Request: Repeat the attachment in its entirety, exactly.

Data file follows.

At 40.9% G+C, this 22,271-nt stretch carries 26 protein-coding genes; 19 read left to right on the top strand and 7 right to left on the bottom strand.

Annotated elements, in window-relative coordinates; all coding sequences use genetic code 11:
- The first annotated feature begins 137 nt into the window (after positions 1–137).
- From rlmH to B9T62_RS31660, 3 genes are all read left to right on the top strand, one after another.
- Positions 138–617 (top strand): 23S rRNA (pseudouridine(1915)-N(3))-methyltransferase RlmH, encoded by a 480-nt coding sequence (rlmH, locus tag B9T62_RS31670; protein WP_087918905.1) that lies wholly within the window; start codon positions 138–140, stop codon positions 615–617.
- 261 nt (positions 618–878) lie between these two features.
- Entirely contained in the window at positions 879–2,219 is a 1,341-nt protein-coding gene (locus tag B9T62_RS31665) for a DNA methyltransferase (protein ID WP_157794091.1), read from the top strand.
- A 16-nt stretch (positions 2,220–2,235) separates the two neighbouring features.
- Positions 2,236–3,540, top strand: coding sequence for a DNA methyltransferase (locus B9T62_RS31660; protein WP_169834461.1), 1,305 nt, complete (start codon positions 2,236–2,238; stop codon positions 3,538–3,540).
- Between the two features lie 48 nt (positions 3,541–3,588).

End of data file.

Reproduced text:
At 40.9% G+C, this 22,271-nt stretch carries 26 protein-coding genes; 19 read left to right on the top strand and 7 right to left on the bottom strand.

Annotated elements, in window-relative coordinates; all coding sequences use genetic code 11:
- The first annotated feature begins 137 nt into the window (after positions 1–137).
- From rlmH to B9T62_RS31660, 3 genes are all read left to right on the top strand, one after another.
- Positions 138–617 (top strand): 23S rRNA (pseudouridine(1915)-N(3))-methyltransferase RlmH, encoded by a 480-nt coding sequence (rlmH, locus tag B9T62_RS31670; protein WP_087918905.1) that lies wholly within the window; start codon positions 138–140, stop codon positions 615–617.
- 261 nt (positions 618–878) lie between these two features.
- Entirely contained in the window at positions 879–2,219 is a 1,341-nt protein-coding gene (locus tag B9T62_RS31665) for a DNA methyltransferase (protein ID WP_157794091.1), read from the top strand.
- A 16-nt stretch (positions 2,220–2,235) separates the two neighbouring features.
- Positions 2,236–3,540, top strand: coding sequence for a DNA methyltransferase (locus B9T62_RS31660; protein WP_169834461.1), 1,305 nt, complete (start codon positions 2,236–2,238; stop codon positions 3,538–3,540).
- Between the two features lie 48 nt (positions 3,541–3,588).